Mark Nilles is someone I’ve know for a while. He has a long career in roles in which he’s worked to make the world a better place through learning initiatives – from the Peace Corps to Humentum (which is where we first met) and now with EnCompass. Recently he sent me an email sharing how he’d modified an activity he learned about through this Train Like A Champion blog into a virtual activity.
I was so fascinated by the way in which he used different technologies to make the activity work that I asked if he’d be willing to write a guest post. Whether you might be able to use this activity as he’s modified it, or if you’re just looking for a new tool to help you engage your virtual learners, Mark’s experience might be of service to you!
Here is Mark’s experience, in his own words:
Asha Aravindakshan is the best-selling author of Skills: The Common Denominator. We had a 16-minute conversation about her research that focused on how people have successfully used their skills and experience to land the job they truly want to be doing.
During our conversation, we spoke about whether people should apply for a job they’re interested in even if they don’t have all the skills that are required in the job description, how to brand oneself to be best positioned to land their dream job and how to transition from someone’s current role to a role in learning and development.
We also talked from a hiring manager’s perspective and where hiring managers should be looking for higher quality talent.
I had the extreme pleasure of meeting Cindy Huggett in person at a networking dinner during last summer’s ATD International Conference and Expo. If you’re unfamiliar with Cindy’s work, she’s literally written the book(s) on virtual training. Her books include:
During our conversation, we not only spoke about some fundamental things we can all be doing to tighten up our virtual training delivery (I know it’s been 19 months and we feel like pros at this by now, but there are definitely some habits we can still clean up), and we also spoke about some things that more advanced presenters have done to take their virtual training to the next level.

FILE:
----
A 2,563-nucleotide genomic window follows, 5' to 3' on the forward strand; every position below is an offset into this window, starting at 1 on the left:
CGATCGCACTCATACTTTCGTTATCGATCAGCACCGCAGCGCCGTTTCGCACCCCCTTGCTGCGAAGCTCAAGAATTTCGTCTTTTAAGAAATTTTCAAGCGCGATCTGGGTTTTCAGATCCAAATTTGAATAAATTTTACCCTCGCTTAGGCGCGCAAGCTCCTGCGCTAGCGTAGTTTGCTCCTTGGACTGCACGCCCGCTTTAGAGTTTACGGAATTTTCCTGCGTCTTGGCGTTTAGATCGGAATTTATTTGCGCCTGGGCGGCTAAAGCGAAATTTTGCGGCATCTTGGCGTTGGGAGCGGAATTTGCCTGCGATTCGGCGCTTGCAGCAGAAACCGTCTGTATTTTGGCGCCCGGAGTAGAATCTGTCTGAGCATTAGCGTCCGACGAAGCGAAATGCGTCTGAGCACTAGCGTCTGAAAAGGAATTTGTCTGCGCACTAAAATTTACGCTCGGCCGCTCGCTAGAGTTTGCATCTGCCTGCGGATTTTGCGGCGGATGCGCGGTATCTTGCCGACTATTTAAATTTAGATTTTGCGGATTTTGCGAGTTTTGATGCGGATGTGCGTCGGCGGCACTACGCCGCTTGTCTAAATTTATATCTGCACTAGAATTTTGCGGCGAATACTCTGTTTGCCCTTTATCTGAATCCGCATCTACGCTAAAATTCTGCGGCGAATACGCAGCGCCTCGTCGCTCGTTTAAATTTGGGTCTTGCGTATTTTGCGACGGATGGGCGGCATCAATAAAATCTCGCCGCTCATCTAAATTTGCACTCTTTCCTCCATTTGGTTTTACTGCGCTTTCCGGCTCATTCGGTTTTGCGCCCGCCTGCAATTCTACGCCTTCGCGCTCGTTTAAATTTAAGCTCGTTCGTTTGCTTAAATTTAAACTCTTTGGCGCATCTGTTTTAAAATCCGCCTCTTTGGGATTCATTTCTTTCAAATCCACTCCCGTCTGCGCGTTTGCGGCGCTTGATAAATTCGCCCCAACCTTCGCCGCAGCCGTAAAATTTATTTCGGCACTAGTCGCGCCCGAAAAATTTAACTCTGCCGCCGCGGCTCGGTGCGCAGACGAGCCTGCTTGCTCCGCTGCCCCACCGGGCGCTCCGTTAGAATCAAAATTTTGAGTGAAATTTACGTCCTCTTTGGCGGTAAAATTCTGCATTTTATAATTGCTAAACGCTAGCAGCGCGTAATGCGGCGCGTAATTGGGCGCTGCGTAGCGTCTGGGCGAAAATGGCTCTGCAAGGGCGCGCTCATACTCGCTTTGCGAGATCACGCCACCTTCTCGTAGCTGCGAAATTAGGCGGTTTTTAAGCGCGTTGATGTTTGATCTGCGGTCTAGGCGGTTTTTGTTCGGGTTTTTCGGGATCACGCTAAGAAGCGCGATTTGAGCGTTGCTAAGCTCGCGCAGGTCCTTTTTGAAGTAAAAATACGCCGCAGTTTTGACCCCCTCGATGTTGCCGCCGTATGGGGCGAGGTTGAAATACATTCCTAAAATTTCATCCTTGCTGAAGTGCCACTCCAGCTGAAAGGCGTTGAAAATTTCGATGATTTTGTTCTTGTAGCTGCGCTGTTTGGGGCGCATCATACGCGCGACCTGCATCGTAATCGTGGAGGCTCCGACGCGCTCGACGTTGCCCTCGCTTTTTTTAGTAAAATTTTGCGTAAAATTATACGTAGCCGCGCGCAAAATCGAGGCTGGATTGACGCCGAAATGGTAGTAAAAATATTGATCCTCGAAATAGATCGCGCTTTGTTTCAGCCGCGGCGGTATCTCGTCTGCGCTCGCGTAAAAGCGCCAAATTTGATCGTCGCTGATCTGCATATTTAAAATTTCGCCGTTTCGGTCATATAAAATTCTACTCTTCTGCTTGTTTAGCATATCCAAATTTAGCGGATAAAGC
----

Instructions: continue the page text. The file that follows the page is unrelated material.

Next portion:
As I was driving my kids to school on Tuesday morning, a local radio station asked for a contestant to call in to be part of the Puget Sound Showdown. Basically, it’s a lightning round-style radio quiz competition in which two listeners (one from the north Puget Sound area near Seattle, one from the south Puget Sound area) compete to answer random trivia questions correctly. The first contestant to answer five questions correctly is the winner. So I called in (on a hands-free device, of course, because I was driving).
“What was Peter Parker’s day job?” was one of the questions.
Be bold and speak up. Be confident. Be charming. Be present. Be vulnerable.
These are the top five pieces of advice that The Seduction Expert, Amber De Vos, offers to her clients who have been de-railed in their search for The One because of bad or ineffective habits.
In today’s podcast, we dive into the similarities between coaching someone on the art of seduction, and coaching someone on the art of just being better at work.
The Train Like You Listen podcast will finish a second year of conversations and interviews with authors, thought leaders and frontline L&D practitioners in December, and I’ve been thinking of changing the format up a bit.
I’ll still have plenty of episodes featuring interviews with some really smart people who have some really fresh ideas to share when it comes to honing our craft as L&D professionals. I’m also going to have some shorter-form podcasts in which I’ll be sharing some experiences and insights on some specific instructional design practices and skills.